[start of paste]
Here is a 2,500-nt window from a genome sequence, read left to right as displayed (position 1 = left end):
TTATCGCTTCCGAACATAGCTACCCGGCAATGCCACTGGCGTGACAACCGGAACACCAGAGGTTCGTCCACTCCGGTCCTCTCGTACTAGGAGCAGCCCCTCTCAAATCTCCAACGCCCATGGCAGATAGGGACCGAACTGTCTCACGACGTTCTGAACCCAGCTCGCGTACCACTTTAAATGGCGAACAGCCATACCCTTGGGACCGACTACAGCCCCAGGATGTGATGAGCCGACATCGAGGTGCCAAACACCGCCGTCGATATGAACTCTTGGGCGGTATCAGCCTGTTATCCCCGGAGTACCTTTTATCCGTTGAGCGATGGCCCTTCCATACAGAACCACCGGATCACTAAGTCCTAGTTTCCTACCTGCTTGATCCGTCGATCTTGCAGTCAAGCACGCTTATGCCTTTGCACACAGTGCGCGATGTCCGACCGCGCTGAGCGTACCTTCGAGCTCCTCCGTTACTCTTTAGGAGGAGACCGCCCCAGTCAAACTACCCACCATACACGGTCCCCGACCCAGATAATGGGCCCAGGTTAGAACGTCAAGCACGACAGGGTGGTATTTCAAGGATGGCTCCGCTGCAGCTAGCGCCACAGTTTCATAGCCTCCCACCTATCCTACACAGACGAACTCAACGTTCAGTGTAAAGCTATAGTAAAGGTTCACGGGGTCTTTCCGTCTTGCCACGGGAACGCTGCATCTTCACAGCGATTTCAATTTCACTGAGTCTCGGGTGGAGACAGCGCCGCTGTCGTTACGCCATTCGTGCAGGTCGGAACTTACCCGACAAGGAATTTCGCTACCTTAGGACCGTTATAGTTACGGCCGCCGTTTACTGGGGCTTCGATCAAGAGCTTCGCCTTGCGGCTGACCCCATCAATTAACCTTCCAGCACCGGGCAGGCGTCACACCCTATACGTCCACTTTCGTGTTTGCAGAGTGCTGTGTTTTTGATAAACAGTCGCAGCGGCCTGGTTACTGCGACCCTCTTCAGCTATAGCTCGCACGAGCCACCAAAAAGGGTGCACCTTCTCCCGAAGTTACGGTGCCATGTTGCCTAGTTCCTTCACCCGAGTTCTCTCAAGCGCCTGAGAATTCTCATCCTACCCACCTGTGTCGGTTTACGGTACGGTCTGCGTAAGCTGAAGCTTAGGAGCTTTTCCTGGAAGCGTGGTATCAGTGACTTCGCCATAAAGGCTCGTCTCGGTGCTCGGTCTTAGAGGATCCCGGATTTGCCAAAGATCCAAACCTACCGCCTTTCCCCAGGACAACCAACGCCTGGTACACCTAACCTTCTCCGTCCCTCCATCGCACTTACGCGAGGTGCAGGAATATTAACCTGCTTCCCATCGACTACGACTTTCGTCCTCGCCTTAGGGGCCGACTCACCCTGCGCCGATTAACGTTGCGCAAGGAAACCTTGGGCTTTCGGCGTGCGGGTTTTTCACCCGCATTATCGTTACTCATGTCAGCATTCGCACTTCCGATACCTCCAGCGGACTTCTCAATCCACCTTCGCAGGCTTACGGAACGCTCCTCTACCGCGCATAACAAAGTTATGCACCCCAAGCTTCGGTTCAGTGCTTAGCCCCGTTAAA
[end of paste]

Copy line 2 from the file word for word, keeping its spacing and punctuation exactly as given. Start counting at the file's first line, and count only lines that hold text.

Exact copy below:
TTATCGCTTCCGAACATAGCTACCCGGCAATGCCACTGGCGTGACAACCGGAACACCAGAGGTTCGTCCACTCCGGTCCTCTCGTACTAGGAGCAGCCCCTCTCAAATCTCCAACGCCCATGGCAGATAGGGACCGAACTGTCTCACGACGTTCTGAACCCAGCTCGCGTACCACTTTAAATGGCGAACAGCCATACCCTTGGGACCGACTACAGCCCCAGGATGTGATGAGCCGACATCGAGGTGCCAAACACCGCCGTCGATATGAACTCTTGGGCGGTATCAGCCTGTTATCCCCGGAGTACCTTTTATCCGTTGAGCGATGGCCCTTCCATACAGAACCACCGGATCACTAAGTCCTAGTTTCCTACCTGCTTGATCCGTCGATCTTGCAGTCAAGCACGCTTATGCCTTTGCACACAGTGCGCGATGTCCGACCGCGCTGAGCGTACCTTCGAGCTCCTCCGTTACTCTTTAGGAGGAGACCGCCCCAGTCAAACTACCCACCATACACGGTCCCCGACCCAGATAATGGGCCCAGGTTAGAACGTCAAGCACGACAGGGTGGTATTTCAAGGATGGCTCCGCTGCAGCTAGCGCCACAGTTTCATAGCCTCCCACCTATCCTACACAGACGAACTCAACGTTCAGTGTAAAGCTATAGTAAAGGTTCACGGGGTCTTTCCGTCTTGCCACGGGAACGCTGCATCTTCACAGCGATTTCAATTTCACTGAGTCTCGGGTGGAGACAGCGCCGCTGTCGTTACGCCATTCGTGCAGGTCGGAACTTACCCGACAAGGAATTTCGCTACCTTAGGACCGTTATAGTTACGGCCGCCGTTTACTGGGGCTTCGATCAAGAGCTTCGCCTTGCGGCTGACCCCATCAATTAACCTTCCAGCACCGGGCAGGCGTCACACCCTATACGTCCACTTTCGTGTTTGCAGAGTGCTGTGTTTTTGATAAACAGTCGCAGCGGCCTGGTTACTGCGACCCTCTTCAGCTATAGCTCGCACGAGCCACCAAAAAGGGTGCACCTTCTCCCGAAGTTACGGTGCCATGTTGCCTAGTTCCTTCACCCGAGTTCTCTCAAGCGCCTGAGAATTCTCATCCTACCCACCTGTGTCGGTTTACGGTACGGTCTGCGTAAGCTGAAGCTTAGGAGCTTTTCCTGGAAGCGTGGTATCAGTGACTTCGCCATAAAGGCTCGTCTCGGTGCTCGGTCTTAGAGGATCCCGGATTTGCCAAAGATCCAAACCTACCGCCTTTCCCCAGGACAACCAACGCCTGGTACACCTAACCTTCTCCGTCCCTCCATCGCACTTACGCGAGGTGCAGGAATATTAACCTGCTTCCCATCGACTACGACTTTCGTCCTCGCCTTAGGGGCCGACTCACCCTGCGCCGATTAACGTTGCGCAAGGAAACCTTGGGCTTTCGGCGTGCGGGTTTTTCACCCGCATTATCGTTACTCATGTCAGCATTCGCACTTCCGATACCTCCAGCGGACTTCTCAATCCACCTTCGCAGGCTTACGGAACGCTCCTCTACCGCGCATAACAAAGTTATGCACCCCAAGCTTCGGTTCAGTGCTTAGCCCCGTTAAA